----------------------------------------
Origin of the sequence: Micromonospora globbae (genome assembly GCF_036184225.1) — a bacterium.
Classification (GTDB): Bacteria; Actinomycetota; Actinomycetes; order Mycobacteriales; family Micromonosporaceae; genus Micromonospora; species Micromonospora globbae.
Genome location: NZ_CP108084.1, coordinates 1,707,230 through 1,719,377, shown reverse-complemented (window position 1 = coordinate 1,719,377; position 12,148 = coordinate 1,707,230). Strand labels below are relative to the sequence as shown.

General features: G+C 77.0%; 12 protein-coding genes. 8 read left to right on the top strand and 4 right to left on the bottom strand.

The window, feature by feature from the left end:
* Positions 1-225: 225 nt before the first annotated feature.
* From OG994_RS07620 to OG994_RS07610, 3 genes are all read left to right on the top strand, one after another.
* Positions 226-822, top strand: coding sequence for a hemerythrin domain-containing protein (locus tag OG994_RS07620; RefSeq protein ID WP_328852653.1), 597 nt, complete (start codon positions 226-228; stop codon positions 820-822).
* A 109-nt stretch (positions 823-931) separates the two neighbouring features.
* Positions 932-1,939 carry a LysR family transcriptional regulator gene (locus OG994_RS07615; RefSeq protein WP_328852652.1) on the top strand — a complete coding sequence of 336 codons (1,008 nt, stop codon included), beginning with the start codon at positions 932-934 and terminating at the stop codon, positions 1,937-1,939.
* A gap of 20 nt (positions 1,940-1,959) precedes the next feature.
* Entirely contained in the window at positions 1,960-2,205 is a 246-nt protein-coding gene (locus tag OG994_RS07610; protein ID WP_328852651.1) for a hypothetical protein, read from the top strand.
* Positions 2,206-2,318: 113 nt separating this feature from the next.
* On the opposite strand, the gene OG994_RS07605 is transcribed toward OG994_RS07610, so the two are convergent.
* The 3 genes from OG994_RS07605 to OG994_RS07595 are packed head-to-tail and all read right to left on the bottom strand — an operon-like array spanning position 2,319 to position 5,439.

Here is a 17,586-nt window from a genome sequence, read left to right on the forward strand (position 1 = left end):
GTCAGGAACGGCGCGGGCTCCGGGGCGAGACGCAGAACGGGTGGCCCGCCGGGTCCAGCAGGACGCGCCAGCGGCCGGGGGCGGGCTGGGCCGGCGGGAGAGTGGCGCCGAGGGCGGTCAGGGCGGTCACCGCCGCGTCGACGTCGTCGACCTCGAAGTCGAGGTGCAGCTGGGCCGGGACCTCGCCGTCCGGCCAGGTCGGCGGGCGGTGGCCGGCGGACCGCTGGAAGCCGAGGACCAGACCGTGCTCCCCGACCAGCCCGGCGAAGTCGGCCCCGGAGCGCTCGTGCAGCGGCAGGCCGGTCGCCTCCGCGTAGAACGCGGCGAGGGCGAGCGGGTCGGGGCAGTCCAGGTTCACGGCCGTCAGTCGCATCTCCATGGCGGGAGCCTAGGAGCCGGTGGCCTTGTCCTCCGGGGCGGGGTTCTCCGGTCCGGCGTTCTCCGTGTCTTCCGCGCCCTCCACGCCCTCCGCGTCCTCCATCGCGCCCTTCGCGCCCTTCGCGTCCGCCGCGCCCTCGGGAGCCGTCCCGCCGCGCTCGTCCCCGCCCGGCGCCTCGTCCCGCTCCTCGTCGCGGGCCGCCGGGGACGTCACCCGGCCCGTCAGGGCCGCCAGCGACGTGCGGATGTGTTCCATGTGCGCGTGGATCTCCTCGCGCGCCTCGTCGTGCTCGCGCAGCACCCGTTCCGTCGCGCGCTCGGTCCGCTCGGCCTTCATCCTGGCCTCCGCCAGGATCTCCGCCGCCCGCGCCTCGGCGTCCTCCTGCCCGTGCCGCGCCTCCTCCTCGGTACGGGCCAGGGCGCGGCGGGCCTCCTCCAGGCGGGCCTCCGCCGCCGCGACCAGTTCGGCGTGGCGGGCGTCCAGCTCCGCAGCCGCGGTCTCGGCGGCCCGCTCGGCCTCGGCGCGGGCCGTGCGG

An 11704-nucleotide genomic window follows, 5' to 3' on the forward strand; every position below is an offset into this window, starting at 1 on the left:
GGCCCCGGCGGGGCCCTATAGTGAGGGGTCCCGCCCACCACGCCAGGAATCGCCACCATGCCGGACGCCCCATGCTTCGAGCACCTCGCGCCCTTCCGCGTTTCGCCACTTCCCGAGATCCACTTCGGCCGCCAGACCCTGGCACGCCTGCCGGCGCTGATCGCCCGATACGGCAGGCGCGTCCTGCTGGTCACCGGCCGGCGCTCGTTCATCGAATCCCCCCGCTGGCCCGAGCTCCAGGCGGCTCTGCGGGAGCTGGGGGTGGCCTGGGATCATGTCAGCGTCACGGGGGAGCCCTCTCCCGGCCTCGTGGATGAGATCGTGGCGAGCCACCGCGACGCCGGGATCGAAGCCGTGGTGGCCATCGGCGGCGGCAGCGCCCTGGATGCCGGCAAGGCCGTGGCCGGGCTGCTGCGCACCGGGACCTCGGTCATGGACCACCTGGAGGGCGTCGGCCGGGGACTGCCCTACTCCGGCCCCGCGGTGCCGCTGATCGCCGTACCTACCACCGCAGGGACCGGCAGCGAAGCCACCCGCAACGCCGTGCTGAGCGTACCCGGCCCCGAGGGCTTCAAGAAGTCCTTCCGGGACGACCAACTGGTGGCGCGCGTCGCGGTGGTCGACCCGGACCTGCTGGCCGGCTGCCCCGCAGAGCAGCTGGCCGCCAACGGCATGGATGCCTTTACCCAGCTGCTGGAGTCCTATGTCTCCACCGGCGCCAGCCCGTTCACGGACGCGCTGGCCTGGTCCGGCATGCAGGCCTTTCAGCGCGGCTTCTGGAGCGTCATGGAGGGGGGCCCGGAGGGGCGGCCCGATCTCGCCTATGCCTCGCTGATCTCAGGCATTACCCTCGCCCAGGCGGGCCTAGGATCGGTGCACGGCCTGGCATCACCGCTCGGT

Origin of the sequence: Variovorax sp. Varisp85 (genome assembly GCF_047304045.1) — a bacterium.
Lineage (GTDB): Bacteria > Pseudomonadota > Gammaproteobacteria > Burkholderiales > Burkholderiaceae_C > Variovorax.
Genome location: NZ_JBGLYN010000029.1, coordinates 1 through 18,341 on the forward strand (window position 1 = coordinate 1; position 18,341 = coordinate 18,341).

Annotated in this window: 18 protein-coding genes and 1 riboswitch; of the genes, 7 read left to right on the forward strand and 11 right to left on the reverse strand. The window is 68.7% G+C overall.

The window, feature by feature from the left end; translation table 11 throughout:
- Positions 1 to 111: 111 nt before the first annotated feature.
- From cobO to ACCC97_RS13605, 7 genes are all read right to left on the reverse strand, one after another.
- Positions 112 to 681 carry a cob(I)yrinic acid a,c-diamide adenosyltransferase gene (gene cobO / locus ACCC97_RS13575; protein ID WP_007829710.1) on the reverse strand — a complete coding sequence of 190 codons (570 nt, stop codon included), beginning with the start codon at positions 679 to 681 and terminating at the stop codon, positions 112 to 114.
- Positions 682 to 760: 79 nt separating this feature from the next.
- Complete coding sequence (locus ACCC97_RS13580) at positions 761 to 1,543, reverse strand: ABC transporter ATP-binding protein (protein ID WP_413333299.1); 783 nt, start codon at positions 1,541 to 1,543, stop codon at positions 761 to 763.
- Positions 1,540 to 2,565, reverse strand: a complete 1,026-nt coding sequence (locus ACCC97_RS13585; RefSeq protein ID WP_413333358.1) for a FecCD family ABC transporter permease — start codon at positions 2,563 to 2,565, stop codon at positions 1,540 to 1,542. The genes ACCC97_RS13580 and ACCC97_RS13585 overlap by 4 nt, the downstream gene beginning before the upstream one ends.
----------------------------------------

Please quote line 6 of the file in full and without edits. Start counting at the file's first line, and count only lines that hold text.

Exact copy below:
* Positions 1-225: 225 nt before the first annotated feature.